Every business who deals with “data”, must have “Data Analytics”; without analytics in-place; the business is treated as dead man walking without a heart, a soul and a mind.
Data Analytics (Engineer) Qualifications:
- Familiar with data warehousing and business intelligence concepts
- Strong in-depth exposure to SQL and analytic solutions
- Exposure to hadoop platform based analytics solution (HBase, Hive, Map-reduce jobs, Impala, Cascading, etc.)
- Exposure to various enterprise commercial data analytical stores (Vertica, Greenplum, Aster Data, Teradata, Netezza, etc.) esp. on how to store/retrieve data in most efficient manner from these stores.
- Familiar with various ETL tools (especially for transforming different sources of data into analytics data stores), if needed able to make everything (or some critical business features) real-time
- Schema design for storing and retrieving data efficiently
- Familiar with various tools and components in the data architecture
- Decision making skills (real-time vs ETL, using X component instead of Y for implementing Z etc.)
Sometimes, A Data Analytics Engineer also plays the role of data mining on demand as needed; as he has a better understanding of the data than anyone else; and in-general they have to work closely to get better results.
Data Analytics can also be divided or shared between 4 different teams or people (as it is hard to hire a person with a complete skill-set and more over administration is different from development).
- data architect
- database administrator
- analytics engineer and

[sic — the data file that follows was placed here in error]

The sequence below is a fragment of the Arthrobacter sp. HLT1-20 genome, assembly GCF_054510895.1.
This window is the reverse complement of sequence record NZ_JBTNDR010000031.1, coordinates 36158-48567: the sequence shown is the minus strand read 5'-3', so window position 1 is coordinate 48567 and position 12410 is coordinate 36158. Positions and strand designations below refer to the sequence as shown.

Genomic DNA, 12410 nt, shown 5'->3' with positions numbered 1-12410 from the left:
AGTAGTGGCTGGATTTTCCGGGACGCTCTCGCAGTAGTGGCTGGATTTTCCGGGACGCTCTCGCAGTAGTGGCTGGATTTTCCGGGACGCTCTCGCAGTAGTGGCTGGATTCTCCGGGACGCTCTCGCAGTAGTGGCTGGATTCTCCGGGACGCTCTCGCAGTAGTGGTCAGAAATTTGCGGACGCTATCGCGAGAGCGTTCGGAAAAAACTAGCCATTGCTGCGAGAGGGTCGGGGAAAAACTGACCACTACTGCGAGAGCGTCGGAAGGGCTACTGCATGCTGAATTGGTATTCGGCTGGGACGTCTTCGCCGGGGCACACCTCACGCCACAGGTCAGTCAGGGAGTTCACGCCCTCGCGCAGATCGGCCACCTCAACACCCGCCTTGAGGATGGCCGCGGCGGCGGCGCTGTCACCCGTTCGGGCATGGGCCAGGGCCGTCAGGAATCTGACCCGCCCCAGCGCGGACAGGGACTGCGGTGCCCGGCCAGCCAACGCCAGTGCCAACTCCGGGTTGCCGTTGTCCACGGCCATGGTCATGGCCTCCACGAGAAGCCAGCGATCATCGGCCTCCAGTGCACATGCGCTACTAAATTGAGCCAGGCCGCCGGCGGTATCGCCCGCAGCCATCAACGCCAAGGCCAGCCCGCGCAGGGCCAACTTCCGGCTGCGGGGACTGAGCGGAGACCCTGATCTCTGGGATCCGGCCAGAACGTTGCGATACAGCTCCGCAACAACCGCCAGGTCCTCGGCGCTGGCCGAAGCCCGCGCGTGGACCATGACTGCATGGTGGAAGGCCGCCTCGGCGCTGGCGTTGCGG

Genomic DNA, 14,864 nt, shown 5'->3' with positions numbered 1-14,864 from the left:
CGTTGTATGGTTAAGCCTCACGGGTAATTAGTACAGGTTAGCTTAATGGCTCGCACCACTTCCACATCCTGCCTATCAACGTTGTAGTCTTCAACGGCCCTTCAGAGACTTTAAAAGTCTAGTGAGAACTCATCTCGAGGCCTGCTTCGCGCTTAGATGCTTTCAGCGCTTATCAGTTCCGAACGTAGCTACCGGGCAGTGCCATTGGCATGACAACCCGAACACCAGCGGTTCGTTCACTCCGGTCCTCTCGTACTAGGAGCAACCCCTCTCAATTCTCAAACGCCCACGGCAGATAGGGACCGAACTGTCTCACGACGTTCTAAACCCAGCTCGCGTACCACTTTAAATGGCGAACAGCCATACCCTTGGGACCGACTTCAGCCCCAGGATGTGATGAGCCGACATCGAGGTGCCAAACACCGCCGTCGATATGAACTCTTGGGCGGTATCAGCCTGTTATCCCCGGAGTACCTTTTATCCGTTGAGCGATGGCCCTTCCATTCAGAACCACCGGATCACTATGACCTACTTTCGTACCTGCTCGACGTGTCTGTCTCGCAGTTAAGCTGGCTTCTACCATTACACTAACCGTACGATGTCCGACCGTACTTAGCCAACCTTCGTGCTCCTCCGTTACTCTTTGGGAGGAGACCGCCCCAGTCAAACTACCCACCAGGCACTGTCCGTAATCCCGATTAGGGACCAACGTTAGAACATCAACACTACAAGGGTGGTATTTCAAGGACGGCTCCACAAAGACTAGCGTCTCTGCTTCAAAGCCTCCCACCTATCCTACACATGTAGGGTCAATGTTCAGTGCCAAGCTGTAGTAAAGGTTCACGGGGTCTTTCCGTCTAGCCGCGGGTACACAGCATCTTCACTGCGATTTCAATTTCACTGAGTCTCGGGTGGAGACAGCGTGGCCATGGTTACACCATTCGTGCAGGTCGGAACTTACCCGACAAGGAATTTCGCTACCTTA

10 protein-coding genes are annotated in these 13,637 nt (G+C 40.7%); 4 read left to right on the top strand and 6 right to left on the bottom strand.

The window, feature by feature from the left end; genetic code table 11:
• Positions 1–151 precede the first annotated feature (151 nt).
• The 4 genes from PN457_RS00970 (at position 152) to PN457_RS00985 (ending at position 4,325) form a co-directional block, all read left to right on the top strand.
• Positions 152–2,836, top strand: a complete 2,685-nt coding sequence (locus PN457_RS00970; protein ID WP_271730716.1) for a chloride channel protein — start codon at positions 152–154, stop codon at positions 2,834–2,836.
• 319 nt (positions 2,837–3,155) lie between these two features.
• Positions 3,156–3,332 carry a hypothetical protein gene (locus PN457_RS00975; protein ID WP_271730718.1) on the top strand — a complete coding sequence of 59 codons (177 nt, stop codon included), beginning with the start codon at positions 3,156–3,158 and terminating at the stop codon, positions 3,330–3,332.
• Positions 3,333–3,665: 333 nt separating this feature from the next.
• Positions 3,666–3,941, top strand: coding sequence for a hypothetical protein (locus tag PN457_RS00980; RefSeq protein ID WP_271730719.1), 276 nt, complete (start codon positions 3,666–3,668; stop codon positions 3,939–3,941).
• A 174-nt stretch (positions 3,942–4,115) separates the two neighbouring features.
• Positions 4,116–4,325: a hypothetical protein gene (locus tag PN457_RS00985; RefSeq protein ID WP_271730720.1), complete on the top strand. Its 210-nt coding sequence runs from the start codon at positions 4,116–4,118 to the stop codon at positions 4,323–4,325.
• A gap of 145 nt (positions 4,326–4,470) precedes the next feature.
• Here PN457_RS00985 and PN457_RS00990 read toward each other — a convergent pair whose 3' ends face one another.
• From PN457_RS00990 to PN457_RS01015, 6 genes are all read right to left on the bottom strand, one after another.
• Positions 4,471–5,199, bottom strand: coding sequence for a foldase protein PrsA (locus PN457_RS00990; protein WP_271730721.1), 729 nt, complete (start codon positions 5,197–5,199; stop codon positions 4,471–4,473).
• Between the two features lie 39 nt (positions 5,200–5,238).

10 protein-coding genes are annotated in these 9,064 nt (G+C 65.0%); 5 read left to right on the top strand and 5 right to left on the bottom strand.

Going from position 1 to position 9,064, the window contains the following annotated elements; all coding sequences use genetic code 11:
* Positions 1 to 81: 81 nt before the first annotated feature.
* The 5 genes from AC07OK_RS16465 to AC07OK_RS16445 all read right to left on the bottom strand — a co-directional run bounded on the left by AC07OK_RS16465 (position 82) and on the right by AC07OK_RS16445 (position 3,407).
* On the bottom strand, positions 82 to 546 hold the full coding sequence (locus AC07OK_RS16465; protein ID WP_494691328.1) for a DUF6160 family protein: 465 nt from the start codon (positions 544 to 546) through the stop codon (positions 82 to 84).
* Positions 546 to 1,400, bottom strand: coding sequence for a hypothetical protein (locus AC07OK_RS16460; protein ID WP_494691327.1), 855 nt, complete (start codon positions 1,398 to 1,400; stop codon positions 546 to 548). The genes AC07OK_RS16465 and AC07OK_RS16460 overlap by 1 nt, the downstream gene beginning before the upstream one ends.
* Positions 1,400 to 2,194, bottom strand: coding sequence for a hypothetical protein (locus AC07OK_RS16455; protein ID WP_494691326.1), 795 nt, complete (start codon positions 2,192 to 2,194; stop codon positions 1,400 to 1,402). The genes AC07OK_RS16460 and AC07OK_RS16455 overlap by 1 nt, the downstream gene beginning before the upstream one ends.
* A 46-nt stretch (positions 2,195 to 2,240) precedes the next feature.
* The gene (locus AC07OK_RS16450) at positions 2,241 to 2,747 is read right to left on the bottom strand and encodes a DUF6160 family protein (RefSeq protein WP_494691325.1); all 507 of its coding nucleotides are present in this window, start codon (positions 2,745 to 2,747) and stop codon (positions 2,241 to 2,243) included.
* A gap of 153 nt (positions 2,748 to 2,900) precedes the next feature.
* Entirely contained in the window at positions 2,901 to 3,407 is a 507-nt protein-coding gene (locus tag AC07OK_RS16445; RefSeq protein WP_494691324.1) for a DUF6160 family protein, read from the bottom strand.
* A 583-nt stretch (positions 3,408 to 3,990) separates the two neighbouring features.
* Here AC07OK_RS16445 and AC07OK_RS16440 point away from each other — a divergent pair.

At present, “Data Analytics” is probably one of the hot jobs (may be Hadoop/Big Data Engineer has taken over by now); Here is the trend for “Data Analytics” from indeed; and it may continue to be “hot” for a while; as most business needs to have data analytics in place.
Even though both “Data Science” and “Data Analytics” look similar in terms of technology domain; but data science is a data consumer within the business unit and solely depends on data provided by data analytics team. More than that; most of the model predictions or algorithms works really well on large data sets due to better probability on bigger data sets ; so the bigger the data; you have much better chance to predict it right and drive the business further; which means both are directly depending on each other. If you have an engineer with both the qualifications, then he can play everything.
Academy: How to Become Data Scientist or Data Analytics Engineer
- Most of the higher degree institutions in US now offers “Data Science” and “Data Analytics” as courses including popular institutions like Berkeley, Stanford, Columbia, Harvard etc.
- Here is a reference link on colleges offering these subjects as courses (may not be complete & accurate, better check the institute directly):
- Here is one more online (instructor-led or video) on the same topic (which covers pretty much everything needed for today’s world):
Data Science – Books
- Here is a nice blog post from Carl Anderson on all freely available data science books and materials